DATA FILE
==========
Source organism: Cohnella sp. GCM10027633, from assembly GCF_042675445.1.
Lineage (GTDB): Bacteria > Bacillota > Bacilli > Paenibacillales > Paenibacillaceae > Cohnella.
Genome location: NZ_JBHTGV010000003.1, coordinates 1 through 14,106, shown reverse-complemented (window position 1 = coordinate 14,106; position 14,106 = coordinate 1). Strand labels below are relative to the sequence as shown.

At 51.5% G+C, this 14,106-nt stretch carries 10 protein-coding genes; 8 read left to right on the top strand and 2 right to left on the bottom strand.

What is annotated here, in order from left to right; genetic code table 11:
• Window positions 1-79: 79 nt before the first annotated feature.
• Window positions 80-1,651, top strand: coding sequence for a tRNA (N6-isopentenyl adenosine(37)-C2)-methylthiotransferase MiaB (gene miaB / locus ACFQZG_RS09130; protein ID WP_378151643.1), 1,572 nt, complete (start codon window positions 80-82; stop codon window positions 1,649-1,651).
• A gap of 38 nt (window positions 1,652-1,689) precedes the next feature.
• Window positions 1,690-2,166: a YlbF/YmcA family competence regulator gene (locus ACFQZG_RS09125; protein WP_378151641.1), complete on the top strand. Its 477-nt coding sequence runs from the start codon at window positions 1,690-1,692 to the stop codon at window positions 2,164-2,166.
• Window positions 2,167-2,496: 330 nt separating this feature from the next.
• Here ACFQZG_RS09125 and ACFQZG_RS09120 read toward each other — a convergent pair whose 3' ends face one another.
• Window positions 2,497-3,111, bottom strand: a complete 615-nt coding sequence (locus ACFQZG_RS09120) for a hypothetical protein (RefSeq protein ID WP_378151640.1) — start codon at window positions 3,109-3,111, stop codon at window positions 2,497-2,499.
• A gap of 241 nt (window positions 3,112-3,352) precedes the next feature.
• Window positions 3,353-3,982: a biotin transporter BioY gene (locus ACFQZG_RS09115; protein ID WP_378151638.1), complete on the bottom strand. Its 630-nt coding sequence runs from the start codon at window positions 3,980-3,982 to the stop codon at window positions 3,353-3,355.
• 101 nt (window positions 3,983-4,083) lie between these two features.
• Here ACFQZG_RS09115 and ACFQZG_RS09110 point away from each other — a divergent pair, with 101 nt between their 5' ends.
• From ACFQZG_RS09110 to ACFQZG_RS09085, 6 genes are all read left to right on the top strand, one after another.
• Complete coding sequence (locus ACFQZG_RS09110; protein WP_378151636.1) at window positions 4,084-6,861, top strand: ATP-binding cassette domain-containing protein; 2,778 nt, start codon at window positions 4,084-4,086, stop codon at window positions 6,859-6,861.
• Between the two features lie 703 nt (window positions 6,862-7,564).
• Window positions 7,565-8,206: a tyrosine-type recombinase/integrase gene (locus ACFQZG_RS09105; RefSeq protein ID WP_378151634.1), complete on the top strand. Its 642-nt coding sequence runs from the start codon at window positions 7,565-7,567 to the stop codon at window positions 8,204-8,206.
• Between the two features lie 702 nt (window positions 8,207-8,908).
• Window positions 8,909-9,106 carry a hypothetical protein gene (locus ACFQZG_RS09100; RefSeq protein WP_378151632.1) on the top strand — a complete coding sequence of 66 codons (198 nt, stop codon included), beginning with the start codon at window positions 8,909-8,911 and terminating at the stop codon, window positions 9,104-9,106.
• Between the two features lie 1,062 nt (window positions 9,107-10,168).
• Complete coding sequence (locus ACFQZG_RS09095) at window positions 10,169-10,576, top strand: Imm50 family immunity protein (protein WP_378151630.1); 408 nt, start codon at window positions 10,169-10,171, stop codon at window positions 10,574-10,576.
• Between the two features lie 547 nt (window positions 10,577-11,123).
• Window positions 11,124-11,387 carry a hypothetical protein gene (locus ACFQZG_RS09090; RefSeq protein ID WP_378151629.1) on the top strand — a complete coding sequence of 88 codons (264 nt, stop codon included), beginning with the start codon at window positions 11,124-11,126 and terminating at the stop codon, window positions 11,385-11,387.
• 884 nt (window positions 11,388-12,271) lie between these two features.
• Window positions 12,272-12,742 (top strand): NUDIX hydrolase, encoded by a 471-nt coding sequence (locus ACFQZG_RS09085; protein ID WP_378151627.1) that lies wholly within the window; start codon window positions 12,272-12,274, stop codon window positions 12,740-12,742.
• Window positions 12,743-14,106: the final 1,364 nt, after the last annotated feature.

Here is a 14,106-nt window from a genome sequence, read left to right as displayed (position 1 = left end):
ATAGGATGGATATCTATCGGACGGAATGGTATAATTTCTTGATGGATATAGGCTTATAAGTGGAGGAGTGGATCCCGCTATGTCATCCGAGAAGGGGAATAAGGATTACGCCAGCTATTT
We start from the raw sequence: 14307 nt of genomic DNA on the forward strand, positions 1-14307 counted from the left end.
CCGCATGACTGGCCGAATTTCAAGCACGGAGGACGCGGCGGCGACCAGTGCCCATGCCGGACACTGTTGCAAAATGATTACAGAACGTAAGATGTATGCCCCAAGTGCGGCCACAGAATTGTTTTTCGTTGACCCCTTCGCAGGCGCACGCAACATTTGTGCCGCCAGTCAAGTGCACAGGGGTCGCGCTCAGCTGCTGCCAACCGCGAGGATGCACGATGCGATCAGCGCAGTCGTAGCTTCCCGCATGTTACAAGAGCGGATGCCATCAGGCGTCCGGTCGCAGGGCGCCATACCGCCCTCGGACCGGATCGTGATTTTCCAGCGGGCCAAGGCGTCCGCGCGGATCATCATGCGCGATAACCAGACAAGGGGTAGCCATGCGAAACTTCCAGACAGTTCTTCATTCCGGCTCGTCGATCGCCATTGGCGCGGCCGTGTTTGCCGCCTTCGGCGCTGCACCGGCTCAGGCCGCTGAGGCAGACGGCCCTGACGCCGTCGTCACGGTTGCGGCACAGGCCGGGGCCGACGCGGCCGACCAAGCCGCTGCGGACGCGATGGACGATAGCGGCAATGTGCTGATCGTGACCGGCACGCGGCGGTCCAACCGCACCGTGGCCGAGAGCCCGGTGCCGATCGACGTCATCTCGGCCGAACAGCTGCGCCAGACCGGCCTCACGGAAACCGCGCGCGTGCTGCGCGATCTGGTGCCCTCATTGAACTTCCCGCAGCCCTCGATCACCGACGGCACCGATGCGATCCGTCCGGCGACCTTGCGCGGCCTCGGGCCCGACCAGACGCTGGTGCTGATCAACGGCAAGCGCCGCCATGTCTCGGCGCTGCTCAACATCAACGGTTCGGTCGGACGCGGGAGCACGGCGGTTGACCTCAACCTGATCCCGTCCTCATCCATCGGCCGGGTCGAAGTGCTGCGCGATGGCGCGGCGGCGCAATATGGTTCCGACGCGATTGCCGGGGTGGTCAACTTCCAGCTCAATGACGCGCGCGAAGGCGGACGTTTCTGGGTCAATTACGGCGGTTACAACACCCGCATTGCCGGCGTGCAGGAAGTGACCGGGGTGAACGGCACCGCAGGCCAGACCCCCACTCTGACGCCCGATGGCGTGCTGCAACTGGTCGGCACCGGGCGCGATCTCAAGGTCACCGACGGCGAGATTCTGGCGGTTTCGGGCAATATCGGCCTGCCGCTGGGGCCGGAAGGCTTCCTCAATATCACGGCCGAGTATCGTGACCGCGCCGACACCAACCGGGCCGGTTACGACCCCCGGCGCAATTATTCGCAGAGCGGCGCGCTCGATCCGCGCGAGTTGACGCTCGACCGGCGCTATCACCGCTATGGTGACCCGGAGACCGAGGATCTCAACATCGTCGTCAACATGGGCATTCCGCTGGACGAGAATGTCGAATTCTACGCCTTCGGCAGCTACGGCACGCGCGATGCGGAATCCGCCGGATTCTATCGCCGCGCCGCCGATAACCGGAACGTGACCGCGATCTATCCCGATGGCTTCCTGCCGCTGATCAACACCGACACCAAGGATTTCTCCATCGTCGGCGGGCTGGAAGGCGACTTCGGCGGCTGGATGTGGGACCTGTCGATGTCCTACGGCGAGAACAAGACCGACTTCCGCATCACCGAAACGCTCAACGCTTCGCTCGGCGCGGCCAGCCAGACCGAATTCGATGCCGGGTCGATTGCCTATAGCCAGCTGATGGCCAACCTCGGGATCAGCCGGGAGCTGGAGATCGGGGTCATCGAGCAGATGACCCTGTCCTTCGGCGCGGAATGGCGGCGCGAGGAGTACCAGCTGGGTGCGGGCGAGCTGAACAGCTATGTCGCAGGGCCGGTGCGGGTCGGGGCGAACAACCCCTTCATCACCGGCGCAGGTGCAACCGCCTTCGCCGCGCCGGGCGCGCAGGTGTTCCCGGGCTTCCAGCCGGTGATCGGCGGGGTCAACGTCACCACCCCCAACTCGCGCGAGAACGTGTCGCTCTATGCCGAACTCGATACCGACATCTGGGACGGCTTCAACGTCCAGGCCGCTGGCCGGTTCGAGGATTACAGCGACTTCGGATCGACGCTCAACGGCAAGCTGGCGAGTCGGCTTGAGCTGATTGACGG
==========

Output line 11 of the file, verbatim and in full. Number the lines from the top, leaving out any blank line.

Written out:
• Here ACFQZG_RS09125 and ACFQZG_RS09120 read toward each other — a convergent pair whose 3' ends face one another.